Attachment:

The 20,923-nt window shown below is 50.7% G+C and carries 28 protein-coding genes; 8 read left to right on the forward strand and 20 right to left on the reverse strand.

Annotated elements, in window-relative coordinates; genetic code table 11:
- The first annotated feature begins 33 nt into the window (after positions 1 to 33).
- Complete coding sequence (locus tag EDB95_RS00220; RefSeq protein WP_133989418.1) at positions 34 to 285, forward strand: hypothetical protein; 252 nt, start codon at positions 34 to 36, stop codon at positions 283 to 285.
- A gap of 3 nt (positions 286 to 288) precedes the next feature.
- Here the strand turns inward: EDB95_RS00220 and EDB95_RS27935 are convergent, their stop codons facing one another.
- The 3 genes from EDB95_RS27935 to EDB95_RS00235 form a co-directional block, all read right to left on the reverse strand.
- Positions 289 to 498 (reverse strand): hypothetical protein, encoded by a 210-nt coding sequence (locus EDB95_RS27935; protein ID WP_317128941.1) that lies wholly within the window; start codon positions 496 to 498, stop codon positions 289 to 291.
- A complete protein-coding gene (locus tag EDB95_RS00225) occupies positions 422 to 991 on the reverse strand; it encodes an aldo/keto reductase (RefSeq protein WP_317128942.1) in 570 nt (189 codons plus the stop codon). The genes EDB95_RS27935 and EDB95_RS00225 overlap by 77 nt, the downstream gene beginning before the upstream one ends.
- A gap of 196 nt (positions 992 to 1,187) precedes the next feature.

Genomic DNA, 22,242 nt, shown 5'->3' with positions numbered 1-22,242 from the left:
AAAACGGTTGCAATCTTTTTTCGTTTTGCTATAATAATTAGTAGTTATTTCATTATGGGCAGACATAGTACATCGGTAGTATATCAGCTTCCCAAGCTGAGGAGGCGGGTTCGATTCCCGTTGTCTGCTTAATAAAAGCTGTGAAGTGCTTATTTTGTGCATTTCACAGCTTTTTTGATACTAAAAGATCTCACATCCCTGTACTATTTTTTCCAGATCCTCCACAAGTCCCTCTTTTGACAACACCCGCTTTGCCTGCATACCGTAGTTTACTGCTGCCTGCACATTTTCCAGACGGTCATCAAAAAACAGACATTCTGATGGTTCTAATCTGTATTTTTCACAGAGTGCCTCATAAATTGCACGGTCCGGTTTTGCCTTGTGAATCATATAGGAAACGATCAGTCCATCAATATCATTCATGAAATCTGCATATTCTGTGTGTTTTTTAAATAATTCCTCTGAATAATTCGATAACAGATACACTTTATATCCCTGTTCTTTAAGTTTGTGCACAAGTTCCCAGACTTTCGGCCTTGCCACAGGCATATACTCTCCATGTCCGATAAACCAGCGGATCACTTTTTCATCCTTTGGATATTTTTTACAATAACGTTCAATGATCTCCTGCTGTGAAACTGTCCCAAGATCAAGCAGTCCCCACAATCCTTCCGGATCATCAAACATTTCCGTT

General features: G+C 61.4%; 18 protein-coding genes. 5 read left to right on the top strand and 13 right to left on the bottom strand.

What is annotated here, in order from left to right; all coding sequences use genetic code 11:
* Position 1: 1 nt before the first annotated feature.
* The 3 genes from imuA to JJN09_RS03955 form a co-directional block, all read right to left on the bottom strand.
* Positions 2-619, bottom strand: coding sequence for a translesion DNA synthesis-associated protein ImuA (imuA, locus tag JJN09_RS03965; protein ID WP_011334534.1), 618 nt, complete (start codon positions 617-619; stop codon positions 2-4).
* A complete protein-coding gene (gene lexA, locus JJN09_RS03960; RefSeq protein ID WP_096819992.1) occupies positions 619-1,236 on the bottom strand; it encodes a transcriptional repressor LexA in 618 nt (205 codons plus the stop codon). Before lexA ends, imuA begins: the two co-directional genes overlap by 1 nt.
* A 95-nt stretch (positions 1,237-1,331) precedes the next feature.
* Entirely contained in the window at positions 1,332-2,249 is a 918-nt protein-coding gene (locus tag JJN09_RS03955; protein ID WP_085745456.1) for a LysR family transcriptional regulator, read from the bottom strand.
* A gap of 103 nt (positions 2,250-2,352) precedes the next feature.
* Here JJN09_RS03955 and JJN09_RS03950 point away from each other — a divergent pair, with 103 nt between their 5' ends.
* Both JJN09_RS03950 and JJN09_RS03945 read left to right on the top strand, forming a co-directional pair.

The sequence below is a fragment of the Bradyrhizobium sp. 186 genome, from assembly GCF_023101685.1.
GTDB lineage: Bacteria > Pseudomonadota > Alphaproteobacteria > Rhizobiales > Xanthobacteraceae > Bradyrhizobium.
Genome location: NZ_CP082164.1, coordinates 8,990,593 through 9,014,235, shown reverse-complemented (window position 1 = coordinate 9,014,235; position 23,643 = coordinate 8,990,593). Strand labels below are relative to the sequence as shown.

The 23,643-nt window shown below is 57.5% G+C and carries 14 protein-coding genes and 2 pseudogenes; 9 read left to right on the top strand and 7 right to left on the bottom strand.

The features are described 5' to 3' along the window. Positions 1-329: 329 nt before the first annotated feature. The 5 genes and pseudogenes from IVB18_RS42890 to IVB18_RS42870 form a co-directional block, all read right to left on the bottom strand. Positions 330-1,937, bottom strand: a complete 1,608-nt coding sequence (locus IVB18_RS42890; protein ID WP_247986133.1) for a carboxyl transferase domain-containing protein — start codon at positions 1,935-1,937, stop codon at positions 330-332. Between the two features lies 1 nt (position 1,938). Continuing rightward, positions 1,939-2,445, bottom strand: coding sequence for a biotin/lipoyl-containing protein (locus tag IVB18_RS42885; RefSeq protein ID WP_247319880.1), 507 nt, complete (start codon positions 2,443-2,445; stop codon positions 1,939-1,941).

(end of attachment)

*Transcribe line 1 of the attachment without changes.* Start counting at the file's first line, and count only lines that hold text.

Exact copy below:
The 20,923-nt window shown below is 50.7% G+C and carries 28 protein-coding genes; 8 read left to right on the forward strand and 20 right to left on the reverse strand.